Consumers Don’t Understand Insurance Plans Or Bills, Survey Shows
Photo by Heidi de Marco/KHN
A new survey from Bankrate is highlighting just how opaque and confusing insurance coverage and subsequent bills are for many Americans. The survey found that 41 percent of consumers that received medical treatments were surprised by the cost.
The story is all too familiar: someone heads to the doctor, gets treatment, is slapped with a stunning bill a few weeks later, and they don’t understand why.
Jeremy Urbas, a former director at Blue Cross Blue Shield, leads a company that is working to simplify communications between players. He believes that many consumers do not understand their health insurance benefits.
“Even the most well-designed bill can still be confusing because the patient doesn’t understand their insurance,” says Urbas. “Before even seeking care, the patient needs to have an understanding of what their benefit is of their insurance. If they don’t, receiving their bill is going to be even more confusing.”
Urbas advises consumers to ask as many questions as possible before receiving treatment. Understanding what will be covered can help consumers avoid sticker shock and surprise bills.
When consumers do receive a shocking medical bill, it is important to examine the bill’s coding. A staggering 80 percent of medical bills have a coding error, according to Bankrate. While many consumers do not understand the coding associated with their medical bills, they can still check their bills thoroughly. Urbas says that consumers should read their explanation of benefits (EOB) to ensure everything is correct.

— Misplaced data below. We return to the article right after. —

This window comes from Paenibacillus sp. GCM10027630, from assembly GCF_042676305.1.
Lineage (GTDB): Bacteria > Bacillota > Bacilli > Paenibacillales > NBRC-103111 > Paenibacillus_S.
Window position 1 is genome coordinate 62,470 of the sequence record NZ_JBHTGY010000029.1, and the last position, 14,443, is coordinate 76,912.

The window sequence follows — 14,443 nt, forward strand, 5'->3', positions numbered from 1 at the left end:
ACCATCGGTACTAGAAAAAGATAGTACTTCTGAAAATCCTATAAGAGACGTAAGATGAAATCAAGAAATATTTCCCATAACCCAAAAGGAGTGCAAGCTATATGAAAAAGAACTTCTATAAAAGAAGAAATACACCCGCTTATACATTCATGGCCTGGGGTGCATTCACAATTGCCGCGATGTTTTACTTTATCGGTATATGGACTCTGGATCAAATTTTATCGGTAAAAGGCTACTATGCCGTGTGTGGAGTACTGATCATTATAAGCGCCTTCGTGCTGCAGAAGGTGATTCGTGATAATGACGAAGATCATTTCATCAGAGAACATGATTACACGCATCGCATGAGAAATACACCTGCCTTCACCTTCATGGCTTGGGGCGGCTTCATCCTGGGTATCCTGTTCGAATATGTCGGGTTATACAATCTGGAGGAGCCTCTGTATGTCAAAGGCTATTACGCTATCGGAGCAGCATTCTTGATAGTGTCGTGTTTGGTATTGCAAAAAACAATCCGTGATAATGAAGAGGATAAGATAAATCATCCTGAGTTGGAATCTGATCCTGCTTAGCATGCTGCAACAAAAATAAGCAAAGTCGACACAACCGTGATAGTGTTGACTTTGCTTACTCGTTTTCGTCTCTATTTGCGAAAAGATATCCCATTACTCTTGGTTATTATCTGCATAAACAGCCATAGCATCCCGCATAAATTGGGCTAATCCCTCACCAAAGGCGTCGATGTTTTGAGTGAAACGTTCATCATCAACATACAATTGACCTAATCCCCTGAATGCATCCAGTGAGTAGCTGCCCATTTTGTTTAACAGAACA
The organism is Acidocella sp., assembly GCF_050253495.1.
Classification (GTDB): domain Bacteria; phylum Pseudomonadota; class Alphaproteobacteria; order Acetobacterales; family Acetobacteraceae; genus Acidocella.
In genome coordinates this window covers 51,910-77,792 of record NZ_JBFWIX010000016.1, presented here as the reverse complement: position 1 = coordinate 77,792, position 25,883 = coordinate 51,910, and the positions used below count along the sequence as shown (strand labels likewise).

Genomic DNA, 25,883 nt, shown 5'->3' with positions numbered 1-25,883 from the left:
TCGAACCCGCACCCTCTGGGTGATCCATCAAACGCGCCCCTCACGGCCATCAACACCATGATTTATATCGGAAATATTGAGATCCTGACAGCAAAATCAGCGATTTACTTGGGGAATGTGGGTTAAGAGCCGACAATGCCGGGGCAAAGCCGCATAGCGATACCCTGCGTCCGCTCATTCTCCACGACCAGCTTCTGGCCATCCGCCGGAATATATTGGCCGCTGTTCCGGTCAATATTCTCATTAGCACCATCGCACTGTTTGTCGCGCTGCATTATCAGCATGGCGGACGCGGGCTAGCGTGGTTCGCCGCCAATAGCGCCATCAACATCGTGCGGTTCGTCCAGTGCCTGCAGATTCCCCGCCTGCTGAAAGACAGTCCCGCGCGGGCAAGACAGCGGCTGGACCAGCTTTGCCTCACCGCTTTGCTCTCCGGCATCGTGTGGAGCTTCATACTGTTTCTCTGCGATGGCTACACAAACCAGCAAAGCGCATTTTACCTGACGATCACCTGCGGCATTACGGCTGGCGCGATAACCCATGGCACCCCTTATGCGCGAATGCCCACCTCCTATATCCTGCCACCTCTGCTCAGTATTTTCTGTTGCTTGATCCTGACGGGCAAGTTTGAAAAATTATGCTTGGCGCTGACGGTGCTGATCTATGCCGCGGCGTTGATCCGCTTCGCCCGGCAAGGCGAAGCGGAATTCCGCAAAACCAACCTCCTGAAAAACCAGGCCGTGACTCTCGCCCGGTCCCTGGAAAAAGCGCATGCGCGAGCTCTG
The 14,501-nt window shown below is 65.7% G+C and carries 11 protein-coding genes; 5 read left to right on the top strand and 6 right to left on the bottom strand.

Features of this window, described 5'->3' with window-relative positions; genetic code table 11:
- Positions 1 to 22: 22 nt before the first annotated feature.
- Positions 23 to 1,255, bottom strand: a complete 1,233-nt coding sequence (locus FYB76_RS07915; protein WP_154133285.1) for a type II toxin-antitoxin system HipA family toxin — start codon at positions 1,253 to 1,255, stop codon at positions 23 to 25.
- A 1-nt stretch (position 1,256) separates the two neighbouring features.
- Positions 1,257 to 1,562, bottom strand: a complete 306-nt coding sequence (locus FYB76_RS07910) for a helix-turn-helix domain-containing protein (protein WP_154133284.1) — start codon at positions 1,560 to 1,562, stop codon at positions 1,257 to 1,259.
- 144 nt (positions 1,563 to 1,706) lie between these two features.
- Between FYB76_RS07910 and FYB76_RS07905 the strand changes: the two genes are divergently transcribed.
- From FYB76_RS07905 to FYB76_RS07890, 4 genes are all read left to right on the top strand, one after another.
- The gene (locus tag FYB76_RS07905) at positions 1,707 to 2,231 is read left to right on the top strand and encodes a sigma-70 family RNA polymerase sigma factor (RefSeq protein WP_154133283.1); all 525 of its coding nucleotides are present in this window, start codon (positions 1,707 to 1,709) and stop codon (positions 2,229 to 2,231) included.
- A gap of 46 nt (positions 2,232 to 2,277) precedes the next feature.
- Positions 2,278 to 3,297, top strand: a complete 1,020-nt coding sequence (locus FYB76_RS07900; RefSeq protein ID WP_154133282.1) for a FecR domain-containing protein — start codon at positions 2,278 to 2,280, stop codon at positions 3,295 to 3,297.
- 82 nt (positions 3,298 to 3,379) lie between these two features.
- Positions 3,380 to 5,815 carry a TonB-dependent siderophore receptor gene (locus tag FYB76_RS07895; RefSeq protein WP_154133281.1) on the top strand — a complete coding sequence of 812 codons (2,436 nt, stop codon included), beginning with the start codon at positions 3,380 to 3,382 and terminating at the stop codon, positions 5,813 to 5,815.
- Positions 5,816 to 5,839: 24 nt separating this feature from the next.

"This is where your relationship with your insurer is really important,” says Urbas. “That EOB is the anchor for you to determine if your bills are accurate and if you’re being asked to pay for something you shouldn’t.”
Urbas tells consumers that they should dispute incorrect bills and ensure that medical bills are correct before they start paying them off, as a Consumer Reports survey found that “more than one-third of respondents had paid a bill they were not sure they owed.” Nonetheless, consumers should continue to communicate with the entities contacting them about their medical bills. If bills are ignored, they can be sent to collections and impact consumers’ long-term financial health.